Why should you build an online community?
Due to the Global Pandemic, the world has had to adjust to living in a bubble and withdrawing from connecting with its neighbors.
I don’t know about you, but the events of 2020 shifted my perspective on how I spend my time. Most people I’ve talked with in the past few years have shared that they enjoy doing more things they love, spending time with their loved ones, and building new relationships with peers with the same values, challenges, and goals.
There have been trends such as “The Great Resignation” and “Quit Quitting” that all stem from the awareness that each of us has a limited time on earth.
For some, that means thinking about personal lifestyle goals and questioning the life we are currently living and how it stacks up to our “ideal life.” In relation to our new lifestyle, new online communities have offered virtual events, masterminds, and networking opportunities to replace traditional local meetups.
According to an article by PeerBoard*, in 2022, 76 percent of internet users will participate in an online community. With over 2.9 Billion people reported to be active on Facebook, it is also the home to more than 10 million Facebook groups.
On Reddit, there are more than 130,000 active communities (subreddits), mainly in the US, due to restrictions on communication.
Although there are more ways than ever to connect digitally with others, users of platforms have reported feeling that they are not participating in meaningful conversations or feel like they don’t have a voice.
This is the key function of a community builder, to provide a voice for those who feel they aren’t being heard. Establishing the purpose is critical to creating an online community. Flexibility to the ebb and flow through community-building is vital to success.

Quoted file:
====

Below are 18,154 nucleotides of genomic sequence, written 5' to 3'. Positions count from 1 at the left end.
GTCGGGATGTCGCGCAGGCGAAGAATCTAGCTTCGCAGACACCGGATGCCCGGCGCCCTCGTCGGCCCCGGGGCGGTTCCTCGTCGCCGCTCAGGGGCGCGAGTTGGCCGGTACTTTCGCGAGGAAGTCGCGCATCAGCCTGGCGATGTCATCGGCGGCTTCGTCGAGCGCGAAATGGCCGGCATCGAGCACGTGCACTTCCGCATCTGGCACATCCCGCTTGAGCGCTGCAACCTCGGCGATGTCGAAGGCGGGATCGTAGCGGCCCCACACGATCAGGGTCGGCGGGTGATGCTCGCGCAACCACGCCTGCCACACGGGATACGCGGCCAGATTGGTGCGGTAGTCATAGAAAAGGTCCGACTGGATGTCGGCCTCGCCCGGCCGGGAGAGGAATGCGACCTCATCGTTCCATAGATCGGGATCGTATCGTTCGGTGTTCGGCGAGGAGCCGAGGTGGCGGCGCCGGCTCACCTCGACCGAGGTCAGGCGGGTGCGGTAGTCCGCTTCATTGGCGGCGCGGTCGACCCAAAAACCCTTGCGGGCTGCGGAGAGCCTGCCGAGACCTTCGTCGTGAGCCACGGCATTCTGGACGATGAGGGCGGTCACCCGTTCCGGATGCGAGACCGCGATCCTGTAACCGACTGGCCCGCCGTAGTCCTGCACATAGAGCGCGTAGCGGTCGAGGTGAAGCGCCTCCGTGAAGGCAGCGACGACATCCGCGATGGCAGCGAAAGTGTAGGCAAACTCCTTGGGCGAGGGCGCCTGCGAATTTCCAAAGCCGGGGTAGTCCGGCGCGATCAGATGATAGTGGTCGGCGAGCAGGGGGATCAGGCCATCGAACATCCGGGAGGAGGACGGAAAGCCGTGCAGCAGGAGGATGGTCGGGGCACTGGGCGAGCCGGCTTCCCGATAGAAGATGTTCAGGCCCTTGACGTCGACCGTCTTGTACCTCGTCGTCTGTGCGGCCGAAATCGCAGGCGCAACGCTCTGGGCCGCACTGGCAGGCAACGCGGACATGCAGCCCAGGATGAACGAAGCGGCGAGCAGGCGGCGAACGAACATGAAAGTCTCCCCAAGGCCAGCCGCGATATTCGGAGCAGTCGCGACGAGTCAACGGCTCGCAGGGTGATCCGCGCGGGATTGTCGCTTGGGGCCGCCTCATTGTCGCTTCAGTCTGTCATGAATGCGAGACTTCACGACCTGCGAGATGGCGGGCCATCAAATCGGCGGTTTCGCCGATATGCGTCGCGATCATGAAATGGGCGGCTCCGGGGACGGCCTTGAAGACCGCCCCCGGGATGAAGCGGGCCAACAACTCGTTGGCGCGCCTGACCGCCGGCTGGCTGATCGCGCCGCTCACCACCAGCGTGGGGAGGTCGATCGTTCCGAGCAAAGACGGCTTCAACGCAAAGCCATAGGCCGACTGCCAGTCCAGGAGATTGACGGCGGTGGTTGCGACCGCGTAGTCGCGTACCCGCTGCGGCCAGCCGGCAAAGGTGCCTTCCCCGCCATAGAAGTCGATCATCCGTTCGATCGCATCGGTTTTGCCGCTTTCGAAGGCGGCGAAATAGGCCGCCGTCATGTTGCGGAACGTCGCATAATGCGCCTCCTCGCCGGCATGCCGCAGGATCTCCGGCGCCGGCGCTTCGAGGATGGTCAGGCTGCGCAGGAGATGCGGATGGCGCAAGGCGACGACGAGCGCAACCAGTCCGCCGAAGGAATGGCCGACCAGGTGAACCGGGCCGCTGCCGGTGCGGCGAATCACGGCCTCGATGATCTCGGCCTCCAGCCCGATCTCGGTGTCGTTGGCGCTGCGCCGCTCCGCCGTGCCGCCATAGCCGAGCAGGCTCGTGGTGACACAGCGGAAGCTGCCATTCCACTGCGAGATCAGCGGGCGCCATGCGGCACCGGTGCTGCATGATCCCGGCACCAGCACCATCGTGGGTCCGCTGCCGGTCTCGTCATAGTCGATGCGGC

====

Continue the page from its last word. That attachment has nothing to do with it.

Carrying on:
In the book The Indispensable Community: Why Some Brand Communities Thrive When Others Perish by Richard Millington, founder of FeverBee, he describes the importance of knowing your why and the why of your members for joining. “Today’s communities are less about super fandom, creating warm, fuzzy feelings, and driving lots of engagement, but are instead more about showing a clear impact.”
In a Forbes article about why communities matter, writer Tracy Brower says: “Strong communities have a significant sense of purpose. People’s roles have meaning in the bigger picture of the community, and each group member understands how their work connects to others and adds value to the whole. As community members, people don’t just want to lay bricks; they want to build a cathedral.”
From my experience, I’ve learned that a community concept is much more than whom you bring together; it comes down to what problem this community solves.
What problem do you want to solve?
How can a community work together to solve it?
Learn more at www.FindCalmHere.com